One of the great features of LAMMPS is that it can run on single processors or in parallel using message-passing techniques and a spatial-decomposition of the simulation domain. As it’s named acronym implies, Large-scale Atomic/Molecular Massively Parallel Simulator is well suited for parallelization in the cloud, and this article will review ways to optimize those simulations. This can work equally well for Molecular Dynamics and Materials Sciences simulations.
Background/Problem Statement (Boundary 3 - x, y, z)
If you were to take one of the example input files from the LAMMPS installation directory, you can run the simulations in a few seconds or minutes on a local or cloud machine. The challenge comes as you add complications to the simulation. Like a wristwatch, the expectation of telling time is pretty reasonable. As you add features or “complications” like perpetual date calendar, day of the week, lunar phases etc., to the timepiece, the difficulty to pack those complications into a portable wearable device becomes much more difficult. Adding multi-elemental compounds, varying energy levels, temperature phases or expanding the volumetric space within which the simulation occurs; can dramatically change the computational requirements. This also quickly goes beyond the reasonable potential of a single processor, local machine. The next challenge to overcome is how to assemble the environment that is suitable and optimizable for parallel computing in a cloud environment.
Solution (Breaking Out of the Box)
Taking to the cloud may be a bit overwhelming as the major cloud providers offer hundreds of services that are not woven together into a cohesive unit. CloudyCluster enables Parallel Computation aka High Performance Computing (HPC) enables researchers, investigators, engineers and others to take years of computation and complete them in hours by parallelizing and batching their workloads. The platform handles all of the security, networking and provisioning of computation needs, based on your job’s needs. Additionally, CloudyCluster spins up an image with dozens of open source scientific and research software packages ready to go. This simulation took a variety of samples and ran them in different MPI configurations of nodes and task divisions. CloudyCluster’s meta-scheduler CCQ handles the job transport from command line, to a database to queue the jobs, provides status and communicates issues with the jobs via CCQStat.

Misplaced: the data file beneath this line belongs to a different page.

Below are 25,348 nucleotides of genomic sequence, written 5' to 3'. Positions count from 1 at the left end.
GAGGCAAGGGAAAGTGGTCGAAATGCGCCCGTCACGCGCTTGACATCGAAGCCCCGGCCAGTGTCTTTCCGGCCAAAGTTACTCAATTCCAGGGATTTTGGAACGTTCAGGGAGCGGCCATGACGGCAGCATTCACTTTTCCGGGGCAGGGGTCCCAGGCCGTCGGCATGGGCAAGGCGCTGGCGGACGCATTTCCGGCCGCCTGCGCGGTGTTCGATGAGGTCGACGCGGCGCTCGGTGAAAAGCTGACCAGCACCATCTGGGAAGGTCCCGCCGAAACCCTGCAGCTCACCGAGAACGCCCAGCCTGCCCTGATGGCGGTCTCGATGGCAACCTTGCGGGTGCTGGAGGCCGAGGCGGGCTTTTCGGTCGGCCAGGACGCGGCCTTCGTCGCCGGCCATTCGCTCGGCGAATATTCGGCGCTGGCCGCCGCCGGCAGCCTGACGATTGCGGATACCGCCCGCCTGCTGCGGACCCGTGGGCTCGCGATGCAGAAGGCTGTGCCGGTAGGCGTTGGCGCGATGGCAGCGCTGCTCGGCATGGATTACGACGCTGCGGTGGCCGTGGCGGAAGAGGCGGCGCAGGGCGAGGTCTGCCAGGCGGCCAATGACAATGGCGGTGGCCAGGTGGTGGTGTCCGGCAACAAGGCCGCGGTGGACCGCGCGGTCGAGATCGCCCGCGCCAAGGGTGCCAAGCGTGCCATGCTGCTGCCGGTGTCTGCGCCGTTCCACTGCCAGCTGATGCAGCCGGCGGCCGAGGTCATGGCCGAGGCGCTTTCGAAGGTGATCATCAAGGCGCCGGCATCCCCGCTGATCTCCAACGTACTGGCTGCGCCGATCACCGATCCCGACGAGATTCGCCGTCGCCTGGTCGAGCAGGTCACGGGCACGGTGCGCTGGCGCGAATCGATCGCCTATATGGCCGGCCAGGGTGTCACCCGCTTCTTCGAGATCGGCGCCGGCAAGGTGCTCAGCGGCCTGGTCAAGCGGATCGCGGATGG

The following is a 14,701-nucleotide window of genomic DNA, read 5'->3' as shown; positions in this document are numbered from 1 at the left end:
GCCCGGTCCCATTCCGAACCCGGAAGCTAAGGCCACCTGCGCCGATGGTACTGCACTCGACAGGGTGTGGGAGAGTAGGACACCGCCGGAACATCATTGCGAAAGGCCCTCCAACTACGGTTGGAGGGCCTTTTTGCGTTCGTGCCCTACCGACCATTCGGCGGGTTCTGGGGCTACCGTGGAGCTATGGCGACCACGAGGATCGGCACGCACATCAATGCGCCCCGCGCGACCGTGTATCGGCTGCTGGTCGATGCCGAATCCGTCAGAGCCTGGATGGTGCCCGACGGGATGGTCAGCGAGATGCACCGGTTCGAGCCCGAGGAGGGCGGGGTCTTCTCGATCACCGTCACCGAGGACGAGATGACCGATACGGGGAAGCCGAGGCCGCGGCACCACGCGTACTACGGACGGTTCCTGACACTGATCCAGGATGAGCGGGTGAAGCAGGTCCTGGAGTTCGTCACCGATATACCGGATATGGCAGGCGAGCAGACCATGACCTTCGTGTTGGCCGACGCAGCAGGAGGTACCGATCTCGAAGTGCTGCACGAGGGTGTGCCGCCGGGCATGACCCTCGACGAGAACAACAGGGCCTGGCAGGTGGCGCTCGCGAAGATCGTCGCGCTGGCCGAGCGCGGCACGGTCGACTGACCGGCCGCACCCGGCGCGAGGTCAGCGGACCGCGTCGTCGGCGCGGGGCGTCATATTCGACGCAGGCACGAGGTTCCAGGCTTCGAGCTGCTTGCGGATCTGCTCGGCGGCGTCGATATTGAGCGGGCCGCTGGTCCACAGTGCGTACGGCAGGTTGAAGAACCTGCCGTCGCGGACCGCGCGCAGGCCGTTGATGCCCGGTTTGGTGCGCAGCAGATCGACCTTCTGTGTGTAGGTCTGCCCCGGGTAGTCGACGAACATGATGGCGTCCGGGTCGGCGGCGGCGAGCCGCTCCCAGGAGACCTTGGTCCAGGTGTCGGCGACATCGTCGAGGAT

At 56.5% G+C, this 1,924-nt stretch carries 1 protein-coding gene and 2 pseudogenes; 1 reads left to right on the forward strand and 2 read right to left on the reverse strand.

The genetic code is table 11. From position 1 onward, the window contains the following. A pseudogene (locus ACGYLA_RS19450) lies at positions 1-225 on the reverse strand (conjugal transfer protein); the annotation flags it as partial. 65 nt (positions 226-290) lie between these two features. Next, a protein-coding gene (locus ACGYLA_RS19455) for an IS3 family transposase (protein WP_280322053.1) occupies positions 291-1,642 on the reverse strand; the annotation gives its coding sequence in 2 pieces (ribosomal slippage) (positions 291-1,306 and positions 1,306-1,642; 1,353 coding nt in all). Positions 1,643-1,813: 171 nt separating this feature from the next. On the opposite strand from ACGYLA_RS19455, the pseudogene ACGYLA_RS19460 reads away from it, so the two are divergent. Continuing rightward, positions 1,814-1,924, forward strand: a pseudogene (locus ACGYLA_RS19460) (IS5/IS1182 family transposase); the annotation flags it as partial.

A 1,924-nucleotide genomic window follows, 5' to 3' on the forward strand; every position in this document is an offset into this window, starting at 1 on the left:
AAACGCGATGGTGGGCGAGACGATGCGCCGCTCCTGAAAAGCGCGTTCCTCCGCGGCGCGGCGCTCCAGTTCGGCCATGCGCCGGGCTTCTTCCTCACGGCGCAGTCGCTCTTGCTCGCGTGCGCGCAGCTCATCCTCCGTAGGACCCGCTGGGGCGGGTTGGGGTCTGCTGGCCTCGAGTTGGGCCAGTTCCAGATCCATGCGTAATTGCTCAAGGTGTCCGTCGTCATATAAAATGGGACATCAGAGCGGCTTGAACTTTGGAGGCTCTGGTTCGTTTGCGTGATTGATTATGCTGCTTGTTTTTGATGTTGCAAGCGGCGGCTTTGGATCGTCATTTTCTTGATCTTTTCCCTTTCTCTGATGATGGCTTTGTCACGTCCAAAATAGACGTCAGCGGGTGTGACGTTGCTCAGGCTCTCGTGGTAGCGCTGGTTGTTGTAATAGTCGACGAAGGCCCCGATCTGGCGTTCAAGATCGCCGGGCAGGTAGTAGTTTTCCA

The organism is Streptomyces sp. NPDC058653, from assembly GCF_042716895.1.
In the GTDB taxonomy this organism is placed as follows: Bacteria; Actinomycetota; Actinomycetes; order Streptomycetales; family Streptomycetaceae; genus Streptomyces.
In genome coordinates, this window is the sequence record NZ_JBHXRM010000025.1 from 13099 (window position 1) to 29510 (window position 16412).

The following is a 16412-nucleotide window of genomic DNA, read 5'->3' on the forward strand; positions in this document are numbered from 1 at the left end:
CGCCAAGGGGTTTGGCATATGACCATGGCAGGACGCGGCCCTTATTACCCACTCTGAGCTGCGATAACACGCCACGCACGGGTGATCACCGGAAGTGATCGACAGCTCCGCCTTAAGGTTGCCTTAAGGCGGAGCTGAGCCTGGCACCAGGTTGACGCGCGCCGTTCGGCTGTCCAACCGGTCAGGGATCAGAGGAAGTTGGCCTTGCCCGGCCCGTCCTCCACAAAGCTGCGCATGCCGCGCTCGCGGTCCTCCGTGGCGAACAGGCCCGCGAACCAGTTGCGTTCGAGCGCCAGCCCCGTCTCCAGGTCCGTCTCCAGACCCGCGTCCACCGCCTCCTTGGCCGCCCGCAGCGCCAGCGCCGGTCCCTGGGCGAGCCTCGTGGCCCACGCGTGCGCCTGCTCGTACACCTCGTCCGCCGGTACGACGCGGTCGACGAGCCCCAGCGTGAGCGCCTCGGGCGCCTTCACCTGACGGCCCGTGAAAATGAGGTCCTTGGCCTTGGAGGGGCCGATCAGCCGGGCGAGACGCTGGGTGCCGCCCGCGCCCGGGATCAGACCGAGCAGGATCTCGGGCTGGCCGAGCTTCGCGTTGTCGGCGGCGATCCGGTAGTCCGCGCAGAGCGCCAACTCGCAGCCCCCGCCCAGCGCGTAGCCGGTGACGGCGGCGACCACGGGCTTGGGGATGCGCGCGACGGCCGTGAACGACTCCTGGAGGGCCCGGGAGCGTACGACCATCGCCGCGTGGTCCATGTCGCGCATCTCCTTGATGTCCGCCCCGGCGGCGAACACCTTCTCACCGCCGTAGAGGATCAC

Using the calc_fcc.in input file, the material source of Al from , a simple single node MPI script took only seconds to process the output files, which can then be rendered in a visualization tool of choice. When that same input file is edited to enlarge the volume of the simulation space, from 1 1 1 to 1000 1000 1000, the single cpu local machine crashes but the CloudyCluster environment can scale with the needs of the job. The expanded simulation took under 5 minutes from submission to completion as 4 OrangeFS parallel nodes handled the file system duties, and in this case Slurm acted as the scheduler, spinning up 8 compute-group nodes handling 4 tasks per node. Using the OpenM environment variable ‘export OMP_NUM_THREADS=4’ to run the computations. When the simulation was completed, CCQ cleaned up the database entries, terminated the scheduler functions and tore down the compute group, scaling back the cluster instance to a standby ready state.
Post Processing Visualization
Sandia Labs has a list of recommended tools that you can use to view the results of the jobs. For the animation still shown above, PyMol was used to process and manipulate the output.
To give CloudyCluster a “spin” login to your GCP account and click the Marketplace link here. You can have a trial of CloudyCluster to get comfortable with what it can do for your research.
If you want to talk through the process, reach out to firstname.lastname@example.org and a member of the team will get in touch with you.
The PyMOL Molecular Graphics System, Version 2.0 Schrödinger, LLC. PyMol Website